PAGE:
Wednesday, December 7, 2011

Finding Their Place in History

by Sandra Parshall

Authors of historical novels have all of human history, and a world of settings, to choose from. Have you ever wondered why a mystery writer decides to place a series in an earlier era – and what draws him or her to a particular time and place? We asked four authors of historical crime series what led to their choices.

Stefanie Pintoff, author of Secret of the White Rose, latest in the Simon Ziele mysteries:

“I was drawn to setting my historical series in early 1900s New York City for two primary reasons.

“First, there was never a question but that New York City would be a central setting in my books. I’m one of those people who became a New Yorker the moment I set foot here – and I find the city and its history to be endlessly fascinating.

“And second, I was drawn to the forensic innovation so prevalent during the time period. By 1905, more forward-thinking criminal scientists were beginning to challenge the prevailing opinion that criminal behavior resulted from a flaw of nature – a view popularized by Lombroso’s theory of the ‘born criminal.’ Scientists like my Alistair Sinclair sought to disprove these notions by interviewing and learning from a variety of violent offenders. This practice was not uncommon, but it was highly controversial: people worried that if we came to understand the criminal too well, then we might excuse (and not punish) his or her behavior.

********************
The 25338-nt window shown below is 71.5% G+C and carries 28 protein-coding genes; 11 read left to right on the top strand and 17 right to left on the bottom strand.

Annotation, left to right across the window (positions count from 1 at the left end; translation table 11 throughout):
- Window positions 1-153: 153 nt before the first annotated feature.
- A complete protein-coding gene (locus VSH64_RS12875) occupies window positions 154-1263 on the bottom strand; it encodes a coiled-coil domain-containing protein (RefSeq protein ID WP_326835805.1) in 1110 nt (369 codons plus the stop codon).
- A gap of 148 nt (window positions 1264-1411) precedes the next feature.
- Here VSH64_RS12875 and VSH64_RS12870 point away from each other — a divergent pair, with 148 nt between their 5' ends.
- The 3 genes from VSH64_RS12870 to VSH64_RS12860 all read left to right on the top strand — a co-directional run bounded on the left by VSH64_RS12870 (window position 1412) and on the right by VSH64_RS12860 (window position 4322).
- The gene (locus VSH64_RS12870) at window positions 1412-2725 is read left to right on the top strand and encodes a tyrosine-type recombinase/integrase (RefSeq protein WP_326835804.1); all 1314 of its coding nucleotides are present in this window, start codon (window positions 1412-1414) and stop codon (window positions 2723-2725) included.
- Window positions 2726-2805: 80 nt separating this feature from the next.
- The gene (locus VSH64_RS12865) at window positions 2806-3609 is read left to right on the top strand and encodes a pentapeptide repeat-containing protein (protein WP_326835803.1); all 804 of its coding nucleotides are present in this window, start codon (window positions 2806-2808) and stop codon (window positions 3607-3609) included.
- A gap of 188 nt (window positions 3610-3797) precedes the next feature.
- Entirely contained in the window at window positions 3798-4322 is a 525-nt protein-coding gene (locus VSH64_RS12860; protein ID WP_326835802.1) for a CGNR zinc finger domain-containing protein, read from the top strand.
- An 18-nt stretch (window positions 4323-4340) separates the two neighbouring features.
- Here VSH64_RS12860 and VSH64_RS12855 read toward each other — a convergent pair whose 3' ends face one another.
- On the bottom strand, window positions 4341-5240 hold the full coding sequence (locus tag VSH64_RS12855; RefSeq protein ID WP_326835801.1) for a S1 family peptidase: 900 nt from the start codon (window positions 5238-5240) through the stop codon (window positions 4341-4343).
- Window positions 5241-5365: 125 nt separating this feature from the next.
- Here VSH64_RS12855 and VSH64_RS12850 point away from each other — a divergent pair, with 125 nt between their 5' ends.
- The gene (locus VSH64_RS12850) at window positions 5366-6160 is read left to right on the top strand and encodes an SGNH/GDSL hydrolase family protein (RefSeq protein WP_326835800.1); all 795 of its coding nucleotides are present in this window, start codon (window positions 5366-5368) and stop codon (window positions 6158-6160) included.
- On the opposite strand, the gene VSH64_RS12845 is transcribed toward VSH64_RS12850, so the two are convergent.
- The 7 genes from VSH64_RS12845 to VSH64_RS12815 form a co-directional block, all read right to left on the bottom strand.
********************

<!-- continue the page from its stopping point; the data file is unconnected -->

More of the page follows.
“This led me to the challenge of creating an imperfect profiler. Someone who had many of the same questions we do today – but access to less sophisticated answers. Someone who would be brilliant and passionately devoted to his subject – but egocentric to the point of folly. Someone who would be just as enamored of New York City's high society as he was his academic passions. Through this scientist and my lead detective, Simon Ziele, I have introduced elements of ‘new’ science in each book – fingerprinting in the first, graphology in the second, and ballistics testing in the third (experts had just discovered that it was possible to match a particular gun to the bullet it had fired). I love the zeitgeist of this era, characterized by a tremendous faith in possibility – and the sense that the next big discovery was just around the corner, certain to change everything for the better.”